The Man Who Lost An Empire

Former Soviet leader Mikhail Gorbachev has accused the West of “provoking Russia” and said the USSR collapsed in 1991 because of “treachery”.

31 Jul 1991, Moscow, USSR — President Gorbachev speaks at a press conference during the peace summit being held in Moscow. — Image by © Peter Turnley/CORBIS

The BBC’s Steve Rosenberg in Moscow was given a rare interview with him, 25 years after the USSR’s demise.

Mikhail Gorbachev, 85, has been having health problems. But his sense of humour is indestructible.

When we meet he points to his walking stick. “Look”, he says, “now I need three legs to get around!”

Mr Gorbachev agreed to talk to me about the moment the world changed: the day the Soviet superpower fell apart.

“What happened to the USSR was my drama,” he tells me. “And a drama for everyone who lived in the Soviet Union.”

‘It was a coup’

On 21 December 1991, the evening news bulletin on Russian TV began with a dramatic announcement: “Good evening. This is the news. The USSR no longer exists…”

A few days earlier, the leaders of Russia, Belorussia and Ukraine had met to dissolve the Soviet Union and form a Commonwealth of Independent States. Now, eight other Soviet republics had decided to join them.

Together they had defied Mikhail Gorbachev: the Soviet leader had been struggling to keep the republics together in a single state.

“Behind our backs there was treachery. Behind my back,” Mr Gorbachev tells me. “They were burning down the whole house just to light a cigarette. Just to get power. They couldn’t get it through democratic means. So they committed a crime. It was a coup.”

On 25 December 1991, Mikhail Gorbachev announced his resignation as Soviet president. At the Kremlin, the Soviet flag was lowered for the last time.

“We were well on the way to a civil war and I wanted to avoid that,” Mr Gorbachev recalls.

“A split in society and a struggle in a country like ours, overflowing with weapons, including nuclear ones, could have left so many people dead and caused such destruction. I could not let that happen just to cling on to power. Stepping down was my victory.”

What about Putin?

In his resignation speech, Mr Gorbachev claimed that, as a result of his perestroika reform programme, society “had acquired freedom”. Twenty-five years on, I ask him whether he thinks that freedom is under threat in today’s Russia.

“This process hasn’t been completed,” he replies. “We need to speak frankly about this. There are some people for whom freedom is an annoyance. They don’t feel good with it.”

“Do you mean Vladimir Putin?” I ask.

“You’ll have to guess who I mean,” he replies. “This is one question I’ll leave you to answer.”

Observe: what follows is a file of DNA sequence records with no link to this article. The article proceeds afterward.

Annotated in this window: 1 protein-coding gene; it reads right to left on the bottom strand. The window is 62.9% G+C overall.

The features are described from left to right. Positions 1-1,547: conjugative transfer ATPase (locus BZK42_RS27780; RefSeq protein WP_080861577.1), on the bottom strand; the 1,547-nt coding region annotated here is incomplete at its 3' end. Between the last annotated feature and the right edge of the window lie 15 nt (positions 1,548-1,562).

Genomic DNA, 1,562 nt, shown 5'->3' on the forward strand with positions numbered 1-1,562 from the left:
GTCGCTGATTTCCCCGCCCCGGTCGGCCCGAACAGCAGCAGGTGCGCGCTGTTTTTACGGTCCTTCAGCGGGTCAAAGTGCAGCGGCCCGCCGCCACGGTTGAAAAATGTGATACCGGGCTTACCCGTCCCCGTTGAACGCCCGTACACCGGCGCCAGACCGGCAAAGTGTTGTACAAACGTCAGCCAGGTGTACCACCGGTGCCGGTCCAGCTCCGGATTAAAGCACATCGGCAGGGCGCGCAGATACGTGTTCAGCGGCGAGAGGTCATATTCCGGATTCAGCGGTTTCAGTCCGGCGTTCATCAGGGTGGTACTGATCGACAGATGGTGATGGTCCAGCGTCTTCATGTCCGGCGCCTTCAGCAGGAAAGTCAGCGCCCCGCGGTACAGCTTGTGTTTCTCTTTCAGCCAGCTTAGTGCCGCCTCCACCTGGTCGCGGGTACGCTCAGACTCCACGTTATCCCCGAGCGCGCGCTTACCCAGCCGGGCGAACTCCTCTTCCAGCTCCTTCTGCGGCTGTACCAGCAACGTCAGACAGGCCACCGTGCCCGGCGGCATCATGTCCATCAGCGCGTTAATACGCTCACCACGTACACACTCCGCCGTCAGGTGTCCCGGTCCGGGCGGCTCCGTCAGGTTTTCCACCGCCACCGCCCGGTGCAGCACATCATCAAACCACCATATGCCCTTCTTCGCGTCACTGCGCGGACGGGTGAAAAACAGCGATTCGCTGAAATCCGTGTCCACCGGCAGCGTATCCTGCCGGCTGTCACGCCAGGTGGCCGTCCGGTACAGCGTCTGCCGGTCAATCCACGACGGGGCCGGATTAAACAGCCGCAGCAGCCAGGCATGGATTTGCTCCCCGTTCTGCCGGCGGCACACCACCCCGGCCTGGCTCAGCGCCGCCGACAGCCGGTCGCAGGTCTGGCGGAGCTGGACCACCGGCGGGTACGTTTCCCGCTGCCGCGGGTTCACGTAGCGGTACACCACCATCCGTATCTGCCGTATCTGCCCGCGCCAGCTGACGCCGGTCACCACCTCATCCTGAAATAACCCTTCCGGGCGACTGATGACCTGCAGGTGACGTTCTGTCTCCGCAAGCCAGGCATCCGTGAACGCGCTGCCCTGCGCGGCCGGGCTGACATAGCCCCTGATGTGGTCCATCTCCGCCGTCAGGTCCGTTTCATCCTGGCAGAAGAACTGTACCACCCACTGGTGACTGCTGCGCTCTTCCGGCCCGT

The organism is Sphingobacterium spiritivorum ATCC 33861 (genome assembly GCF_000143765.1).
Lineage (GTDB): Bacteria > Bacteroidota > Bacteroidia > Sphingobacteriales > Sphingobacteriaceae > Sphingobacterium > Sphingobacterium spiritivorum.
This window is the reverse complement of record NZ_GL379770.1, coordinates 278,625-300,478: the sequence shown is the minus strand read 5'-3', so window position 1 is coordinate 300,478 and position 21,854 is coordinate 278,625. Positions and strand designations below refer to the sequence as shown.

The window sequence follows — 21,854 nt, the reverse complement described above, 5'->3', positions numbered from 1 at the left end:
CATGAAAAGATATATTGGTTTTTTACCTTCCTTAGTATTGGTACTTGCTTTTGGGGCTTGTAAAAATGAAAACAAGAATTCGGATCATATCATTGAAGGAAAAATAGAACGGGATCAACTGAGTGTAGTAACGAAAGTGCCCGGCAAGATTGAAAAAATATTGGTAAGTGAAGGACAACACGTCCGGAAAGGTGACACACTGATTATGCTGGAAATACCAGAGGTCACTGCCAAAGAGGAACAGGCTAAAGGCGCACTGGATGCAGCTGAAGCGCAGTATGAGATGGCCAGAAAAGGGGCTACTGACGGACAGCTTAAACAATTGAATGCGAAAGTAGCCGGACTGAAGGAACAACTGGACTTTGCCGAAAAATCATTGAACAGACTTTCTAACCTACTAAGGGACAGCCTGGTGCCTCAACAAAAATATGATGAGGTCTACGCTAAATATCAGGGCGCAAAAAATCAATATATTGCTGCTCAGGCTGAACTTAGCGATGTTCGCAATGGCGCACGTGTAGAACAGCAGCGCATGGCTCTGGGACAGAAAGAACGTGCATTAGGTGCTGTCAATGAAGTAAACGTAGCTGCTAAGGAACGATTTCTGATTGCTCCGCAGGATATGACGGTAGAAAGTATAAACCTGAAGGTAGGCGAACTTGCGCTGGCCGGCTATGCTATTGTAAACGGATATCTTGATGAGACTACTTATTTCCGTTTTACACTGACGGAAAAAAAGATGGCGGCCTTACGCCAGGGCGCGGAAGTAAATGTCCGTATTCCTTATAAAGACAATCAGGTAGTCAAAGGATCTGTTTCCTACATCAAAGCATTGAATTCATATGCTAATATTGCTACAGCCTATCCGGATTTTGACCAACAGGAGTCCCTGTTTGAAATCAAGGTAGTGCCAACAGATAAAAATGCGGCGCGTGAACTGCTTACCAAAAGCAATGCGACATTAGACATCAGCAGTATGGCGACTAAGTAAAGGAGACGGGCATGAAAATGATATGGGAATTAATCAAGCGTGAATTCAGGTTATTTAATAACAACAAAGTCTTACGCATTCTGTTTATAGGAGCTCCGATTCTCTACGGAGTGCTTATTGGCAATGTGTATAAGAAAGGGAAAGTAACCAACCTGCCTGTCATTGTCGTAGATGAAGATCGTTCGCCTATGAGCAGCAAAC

In our conversation, Mikhail Gorbachev avoids direct criticism of Vladimir Putin. But he drops several hints that he and President Putin have their differences.

“Does Putin ever ask your advice?” I ask.

“He knows everything already,” replies Mr Gorbachev. “Everybody likes to do things their own way. C’est la vie, as the French say.”

Western ‘provocation’

The former Soviet president is scathing of modern Russia. “Bureaucrats,” he tells me, “stole the nation’s riches and began to create corporations”.

He criticises one of President Putin’s closest associates, Igor Sechin, head of the oil giant Rosneft, accusing him of trying to influence affairs of state.

He attacks the West, too, accusing it of “provoking Russia”.

“I’m sure that the Western press – and that includes you – has been given special instructions to discredit Putin and get rid of him. Not physically. Just to make sure he steps aside. But, as a result, his popularity rating here has reached 86%. Soon, it will be 120%!”

It was Mikhail Gorbachev’s warm relationship with the late US President Ronald Reagan that paved the way for the end of the Cold War. So what does Mr Gorbachev think about the new man heading for the White House? Has he ever met Donald Trump?

“I’ve seen his high-rise buildings, but I haven’t had the chance to meet him in person, so I cannot judge his views and policies,” Mr Gorbachev tells me. “But it’s an interesting situation. In Russia everyone thought the Democrats would win – me included, although I didn’t say it.”

In the West, many people view Mikhail Gorbachev as a hero: as the man who gave freedom to Eastern Europe and allowed the reunification of Germany. But to many in his homeland, Mr Gorbachev is the leader who lost their empire.

Soviet sing-along

“Do you accept any responsibility for the fall of the USSR?” I ask him.

“What upsets me is that, in Russia, people don’t sufficiently understand what I set out to achieve and what I actually did,” he says.

“For the country, and for the world, perestroika opened the way to co-operation and peace. I’m only sorry I was unable to see it through to the end.”

At the end of the interview, Mikhail Gorbachev and I move over to his piano. I play and Mr Gorbachev sings some of his favourite Soviet hits.

These impromptu singsongs have become a curious but lovely tradition after a Gorbachev interview. The man who changed the world with perestroika loves to croon.

“Between the past and the future is the blink of an eye,” he sings, “and that instant is what we call life.”

The Soviet Union passed in the blink of an eye. What are 70 years compared to the Roman or Ottoman empires?

But I believe it is unfair to blame Mr Gorbachev – or the breakaway republics – for destroying the Soviet empire.

The USSR may have been flawed from the start: economically, politically and ideologically. Perhaps this was fated to be a short-lived superpower. BBC News


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